July 24, 2009

Beer & Conflict Resolution


In case you didn't know, racial tensions still exist in America. We can see this quite clearly by the response to the recent incident in which a Harvard professor was arrested at his home. It's not exactly clear what happened, but basically the police saw Dr. Gates trying to get into his home, however they thought he was an intruder. Tensions arose as Gates felt he was enduring another incident of police misconduct and racial injustice. From the perspective of the police officers, Gates appeared suspicious. When they confronted him, he did not cooperate and he became belligerent.

Obama stirred the pot on Wednesday by suggesting that the police acted "stupidly." Since then allegations have been flying from all over as to the appropriateness of the conduct of the police, the professor, and the president.

Today Obama weighed in again on the situation when he spoke at the White House press briefing. I believe Obama's profound, humorous, and humble remarks, reflect true leadership.

In his remarks, Obama said he'd called Sgt. James Crowley, the arresting officer, and spoken with him. He made some attempts to tamp down the furor, saying his impression of Crowley is that he's "an outstanding police officer and a good man" and that he'd talked with him about the three men -- Crowley, Gates and Obama -- having a beer together in the White House (Salon).

His entire remarks can be found on the link and are worth a read, but here's an excerpt.

My sense is you've got two good people in a circumstance in which neither of them were able to resolve the incident in the way that it should have been resolved and the way they would have liked it to be resolved...My hope is, is that as a consequence of this event this ends up being what's called a "teachable moment," where all of us instead of pumping up the volume spend a little more time listening to each other and try to focus on how we can generally improve relations between police officers and minority communities, and that instead of flinging accusations we can all be a little more reflective in terms of what we can do to contribute to more unity.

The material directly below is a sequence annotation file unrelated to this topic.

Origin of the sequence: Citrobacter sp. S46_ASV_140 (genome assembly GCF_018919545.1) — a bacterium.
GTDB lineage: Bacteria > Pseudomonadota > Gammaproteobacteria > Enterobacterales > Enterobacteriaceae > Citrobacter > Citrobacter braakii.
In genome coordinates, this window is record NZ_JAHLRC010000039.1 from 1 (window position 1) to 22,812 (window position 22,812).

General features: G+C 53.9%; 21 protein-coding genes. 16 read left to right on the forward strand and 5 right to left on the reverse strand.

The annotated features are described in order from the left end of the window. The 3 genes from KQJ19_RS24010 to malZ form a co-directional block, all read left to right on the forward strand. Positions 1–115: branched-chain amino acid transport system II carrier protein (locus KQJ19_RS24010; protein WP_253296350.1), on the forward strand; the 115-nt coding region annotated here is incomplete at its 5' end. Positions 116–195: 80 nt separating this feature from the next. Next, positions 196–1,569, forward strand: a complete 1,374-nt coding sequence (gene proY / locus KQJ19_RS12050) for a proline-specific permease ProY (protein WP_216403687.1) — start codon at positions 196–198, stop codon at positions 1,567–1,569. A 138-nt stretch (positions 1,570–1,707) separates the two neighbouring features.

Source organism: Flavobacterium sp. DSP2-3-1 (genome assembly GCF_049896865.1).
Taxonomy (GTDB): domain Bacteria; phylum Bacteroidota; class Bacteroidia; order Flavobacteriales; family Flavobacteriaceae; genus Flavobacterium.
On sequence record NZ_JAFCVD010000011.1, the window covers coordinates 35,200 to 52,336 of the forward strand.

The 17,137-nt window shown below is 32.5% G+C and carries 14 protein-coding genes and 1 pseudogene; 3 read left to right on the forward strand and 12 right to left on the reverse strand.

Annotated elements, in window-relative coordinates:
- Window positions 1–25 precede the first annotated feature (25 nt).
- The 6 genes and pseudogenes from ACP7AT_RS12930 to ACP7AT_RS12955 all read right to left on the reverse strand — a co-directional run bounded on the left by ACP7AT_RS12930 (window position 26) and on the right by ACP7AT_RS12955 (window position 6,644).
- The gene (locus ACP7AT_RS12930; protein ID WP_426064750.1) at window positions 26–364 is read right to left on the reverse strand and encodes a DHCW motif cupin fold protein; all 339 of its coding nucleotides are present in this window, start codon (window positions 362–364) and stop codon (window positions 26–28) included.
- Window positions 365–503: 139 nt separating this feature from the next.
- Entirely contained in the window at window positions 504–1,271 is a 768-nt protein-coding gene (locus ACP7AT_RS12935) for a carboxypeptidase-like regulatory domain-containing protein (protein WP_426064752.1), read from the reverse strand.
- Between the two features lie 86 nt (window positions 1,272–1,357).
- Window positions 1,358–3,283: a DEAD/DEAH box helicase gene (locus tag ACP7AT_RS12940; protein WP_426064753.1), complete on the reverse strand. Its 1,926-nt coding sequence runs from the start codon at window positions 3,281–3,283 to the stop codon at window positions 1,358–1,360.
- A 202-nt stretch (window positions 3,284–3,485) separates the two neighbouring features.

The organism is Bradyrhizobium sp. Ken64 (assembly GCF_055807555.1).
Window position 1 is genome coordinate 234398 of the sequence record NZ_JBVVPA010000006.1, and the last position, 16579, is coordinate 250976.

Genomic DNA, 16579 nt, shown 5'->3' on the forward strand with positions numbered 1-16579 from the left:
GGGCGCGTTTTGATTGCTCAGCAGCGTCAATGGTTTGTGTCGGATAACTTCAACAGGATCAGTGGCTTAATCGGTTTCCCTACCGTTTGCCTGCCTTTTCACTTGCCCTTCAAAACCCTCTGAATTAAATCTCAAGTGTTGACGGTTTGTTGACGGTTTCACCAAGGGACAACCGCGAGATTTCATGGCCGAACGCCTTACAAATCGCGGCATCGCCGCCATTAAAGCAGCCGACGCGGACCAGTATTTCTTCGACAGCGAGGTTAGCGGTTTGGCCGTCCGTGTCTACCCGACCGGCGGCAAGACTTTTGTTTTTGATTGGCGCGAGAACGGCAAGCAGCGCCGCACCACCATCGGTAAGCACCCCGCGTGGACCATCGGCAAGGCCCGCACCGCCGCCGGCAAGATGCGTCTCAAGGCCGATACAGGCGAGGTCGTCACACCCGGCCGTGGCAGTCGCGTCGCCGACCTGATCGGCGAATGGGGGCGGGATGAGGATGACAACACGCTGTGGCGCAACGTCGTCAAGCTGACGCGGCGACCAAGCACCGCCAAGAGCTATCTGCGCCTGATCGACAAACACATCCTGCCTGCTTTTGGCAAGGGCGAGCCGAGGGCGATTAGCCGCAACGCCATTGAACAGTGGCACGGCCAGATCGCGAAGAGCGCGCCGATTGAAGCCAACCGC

Now I'm not much of a beer drinker, or an alcohol drinker for that matter, nor do I think Obama is perfect, but I think we could all benefit from learning from Obama's approach to this conflict.
  • Courageously speaking up for those who are mistreated
  • Knowing when to back off and restate your opinion
  • Praising the positive qualities of your opponents
  • Speaking directly with your opponents
  • Addressing the larger issues at play
  • Finding common ground and humor
  • Working for reconciliation between people
  • Getting together with folks for drinks

23 comments:

  1. Depends on what kind of beer it is. If Obama offers them a light beer, I consider it a major faux pas and a setback in relationship-building.

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  2. Shouldn't this say "be a part of this conversation"? Being "apart" doesn't sound inviting. You forget here that initially Obama condemned the police officer and said the Cambridge PD acted "stupidly." Once it came out that the police union, the chief, and fellow officers were backing up the arresting officer, Obama had to back down to save face. By the by, the arresting officer is also a sergeant who trains rookies on racial profiling.